Much of learning is exploration, which now takes place in a world where we cannot even enumerate the different possibilities, much less assign probabilities to them. Such explorations can at times lead to serendipitous insights.

It gives me great pleasure to pen the introduction to the inaugural impact report for NUS. As with all reports, the bulk of what you will read here is retrospective, and necessarily so. Nevertheless, it would be highly remiss of me to only focus on our achievements or even the works currently in progress without talking about our plans for the future. The impacts we intend but have yet to make.

In 2020, NUS celebrated its 115th anniversary. By some reckoning, it is an old institution. By others, it is young. There is a famous quote by the Roman philosopher and playwright Seneca the Younger that goes, “As is a tale, so too life: not how long it is, but how good it is, is what matters.”

I believe this report will show that, whether seen as young or old, on many fronts NUS has been very good indeed. But we will not rest on our laurels. As the Zen master Suzuki Roshi puts it, “Everything is perfect… and there is plenty of room for improvement!” I am as excited to share with you some of the big plans I have for NUS as I am proud of our accomplishments. In a place as dynamic and forward-looking as Singapore, NUS too does not stand still. We do not simply reproduce society, but seek to transform it. We also do not just curate knowledge, but create it afresh. And if there is any disruption happening, we’ll be the ones doing it.

COVID-19 has shown how quickly normalcy can unravel. It took only weeks of the pandemic for our operating assumptions to fail. Very quickly, we were forced to de- and re-construct our mental models of how society and the world work and by extension, how NUS ought to respond. Categories created based on these assumptions, and definitions of what belongs where, can as easily be challenged. This goes for categories within the University: for the disciplines that are significant enough, we name them and carve out spaces for them. We should not be overly attached to our disciplines and the boundaries we have etched between them, for they can hinder adaptability.

As the world becomes more complex, a virulent disease will not be the last of our “wicked problems”, problems that can mutate and make a mockery of our disciplinary boundaries. Our students, problem-solvers of the future, must be able to operate unconstrained by knowledge categories, to integrate knowledge and skills across disciplines. And the University, for its research, innovations, and enterprises, will only benefit from exploring untapped margins between disciplines.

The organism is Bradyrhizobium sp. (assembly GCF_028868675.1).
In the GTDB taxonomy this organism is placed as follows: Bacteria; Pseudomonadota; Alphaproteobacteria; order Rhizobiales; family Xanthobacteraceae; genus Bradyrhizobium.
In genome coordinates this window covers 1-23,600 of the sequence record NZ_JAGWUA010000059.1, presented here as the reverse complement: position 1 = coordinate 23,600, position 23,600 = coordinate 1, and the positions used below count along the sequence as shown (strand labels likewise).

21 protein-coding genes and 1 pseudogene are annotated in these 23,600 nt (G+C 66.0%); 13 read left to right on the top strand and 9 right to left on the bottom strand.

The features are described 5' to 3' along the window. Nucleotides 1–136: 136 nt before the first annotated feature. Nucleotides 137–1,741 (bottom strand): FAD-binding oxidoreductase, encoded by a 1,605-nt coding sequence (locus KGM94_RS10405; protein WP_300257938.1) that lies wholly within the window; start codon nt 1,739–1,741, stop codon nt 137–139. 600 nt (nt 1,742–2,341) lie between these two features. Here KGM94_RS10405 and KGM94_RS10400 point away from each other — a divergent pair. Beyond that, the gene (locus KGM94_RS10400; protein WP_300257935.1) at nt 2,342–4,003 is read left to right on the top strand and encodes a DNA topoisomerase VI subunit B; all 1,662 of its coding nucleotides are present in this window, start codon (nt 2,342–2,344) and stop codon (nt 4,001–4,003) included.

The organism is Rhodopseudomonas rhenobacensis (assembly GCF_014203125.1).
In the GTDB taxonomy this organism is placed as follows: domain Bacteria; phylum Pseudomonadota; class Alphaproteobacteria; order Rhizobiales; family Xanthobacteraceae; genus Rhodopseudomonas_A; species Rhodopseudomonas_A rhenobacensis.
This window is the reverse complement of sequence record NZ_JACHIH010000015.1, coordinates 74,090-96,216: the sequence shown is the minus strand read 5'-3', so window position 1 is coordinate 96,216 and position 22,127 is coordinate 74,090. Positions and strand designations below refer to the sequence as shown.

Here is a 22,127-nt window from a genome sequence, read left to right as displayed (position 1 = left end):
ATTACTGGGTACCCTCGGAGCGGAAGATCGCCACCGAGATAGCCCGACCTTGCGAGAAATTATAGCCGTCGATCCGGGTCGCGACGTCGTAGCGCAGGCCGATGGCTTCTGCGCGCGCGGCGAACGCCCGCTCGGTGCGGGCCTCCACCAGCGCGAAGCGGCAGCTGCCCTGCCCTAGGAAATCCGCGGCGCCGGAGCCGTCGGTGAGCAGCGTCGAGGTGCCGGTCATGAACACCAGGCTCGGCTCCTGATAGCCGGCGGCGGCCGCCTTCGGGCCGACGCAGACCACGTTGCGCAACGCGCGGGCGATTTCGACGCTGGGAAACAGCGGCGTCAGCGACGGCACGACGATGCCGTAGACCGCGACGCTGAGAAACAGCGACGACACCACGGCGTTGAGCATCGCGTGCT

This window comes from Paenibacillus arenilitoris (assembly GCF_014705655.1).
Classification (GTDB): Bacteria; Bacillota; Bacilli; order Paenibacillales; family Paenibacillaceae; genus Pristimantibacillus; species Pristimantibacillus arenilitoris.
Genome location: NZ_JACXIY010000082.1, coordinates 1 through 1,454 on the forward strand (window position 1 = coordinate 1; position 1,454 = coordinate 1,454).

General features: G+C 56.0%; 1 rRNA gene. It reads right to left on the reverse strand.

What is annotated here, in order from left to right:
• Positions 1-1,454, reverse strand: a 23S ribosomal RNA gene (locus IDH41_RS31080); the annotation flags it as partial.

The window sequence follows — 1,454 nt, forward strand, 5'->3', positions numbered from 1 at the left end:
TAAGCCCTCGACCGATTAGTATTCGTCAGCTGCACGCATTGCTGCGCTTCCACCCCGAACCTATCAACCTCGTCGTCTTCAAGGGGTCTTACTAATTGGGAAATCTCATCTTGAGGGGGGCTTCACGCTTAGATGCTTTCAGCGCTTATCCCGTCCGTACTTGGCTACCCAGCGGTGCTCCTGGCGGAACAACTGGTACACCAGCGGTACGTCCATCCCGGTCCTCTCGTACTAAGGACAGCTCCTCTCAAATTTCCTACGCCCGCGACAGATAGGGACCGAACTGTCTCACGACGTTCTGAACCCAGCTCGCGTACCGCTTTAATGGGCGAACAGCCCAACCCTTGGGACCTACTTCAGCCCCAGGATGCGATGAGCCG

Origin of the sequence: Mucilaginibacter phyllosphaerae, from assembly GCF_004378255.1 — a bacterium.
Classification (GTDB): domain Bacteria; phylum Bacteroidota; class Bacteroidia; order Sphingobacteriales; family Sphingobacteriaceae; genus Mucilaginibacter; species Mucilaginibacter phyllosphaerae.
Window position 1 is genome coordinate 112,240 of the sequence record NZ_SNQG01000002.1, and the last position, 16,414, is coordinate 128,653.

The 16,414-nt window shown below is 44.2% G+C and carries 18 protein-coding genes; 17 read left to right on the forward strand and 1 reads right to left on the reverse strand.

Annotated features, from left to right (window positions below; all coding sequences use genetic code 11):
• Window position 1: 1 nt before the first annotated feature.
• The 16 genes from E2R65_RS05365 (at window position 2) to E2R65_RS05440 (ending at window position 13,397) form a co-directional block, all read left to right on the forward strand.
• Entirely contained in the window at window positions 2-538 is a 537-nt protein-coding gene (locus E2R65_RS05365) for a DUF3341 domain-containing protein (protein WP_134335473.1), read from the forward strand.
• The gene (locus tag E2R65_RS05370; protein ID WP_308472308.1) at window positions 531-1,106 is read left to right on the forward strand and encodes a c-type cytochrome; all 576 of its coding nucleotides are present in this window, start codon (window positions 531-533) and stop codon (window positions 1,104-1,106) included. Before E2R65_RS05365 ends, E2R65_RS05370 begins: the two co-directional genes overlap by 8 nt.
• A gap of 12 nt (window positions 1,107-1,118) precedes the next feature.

To remain at the forefront of education, we must dare to reimagine the silos we have grown used to. Such is what we hope to do, starting first with our new College of Humanities and Sciences, and a Common Curriculum for both the Faculty of Engineering and the School of Design and Environment. But even as the arbitrary walls between faculties are torn down, students and faculty members must continue to look beyond the new colleges in their learning and problem-solving.

Change is accelerating and could make our graduates obsolete, a spiel you may be sick of hearing. But it bears reiterating that the “iron rice bowl” guaranteeing livelihoods is fading into a mythical artifact. No longer is it enough for students to specialise in a discipline that is tailor-made for specialised work, where they can stay until the end of their working lives.

Breadth must be on par with depth. When too deep down a disciplinary silo, it becomes harder for one to imagine perspectives beyond all one knows. Breadth and academic rigour may be thought to be at opposing ends, where the exploration of one sacrifices the other. But that is too contrived a trade-off. We should not mistake breadth for the mere acquisition of superficial knowledge across disciplines. What we intend with our education reforms is to enable students to integrate elements from different fields and synthesise unique perspectives and solutions.

At the same time, knowledge is not static, although it gave the illusion of being so for the longest time. It grows, evolves, decays, and self-corrects. It is edited and expanded as societies learn, now at accelerating speeds. Insist on old ways and the graduates we produce could face irrelevance in the workplace as the world outpaces the knowledge they leave the University with. To prime our graduates for their working lives, we must teach them to find meaning in learning, to learn beyond textbooks. Learning can be structured and unstructured; from knowledge shared in classrooms and laboratories, over lunch discussions, or experientially. It continues beyond formal schooling years and into work and retirement, thus our shift towards Continued Education and Training.

Much of learning is exploration, which now takes place in a world where we cannot even enumerate the different possibilities, much less assign probabilities to them. While frustrating, such explorations can at times lead to serendipitous insights. As a learning institution, while we teach the syllabus and ensure certain learning outcomes, we must reserve space for our students to do just that. A university is more than a precursor to the workplace. It is the sweet spot between adolescence and adulthood where individuals are free to explore, fail, and realise themselves, without the repercussions of real life.

Instead of cogs in a machine, we want our graduates to be critical thinkers and flexible learners, ready to learn and unlearn as the world unearths new information and introduces new disruptors.

Professor Tan Eng Chye

NUS President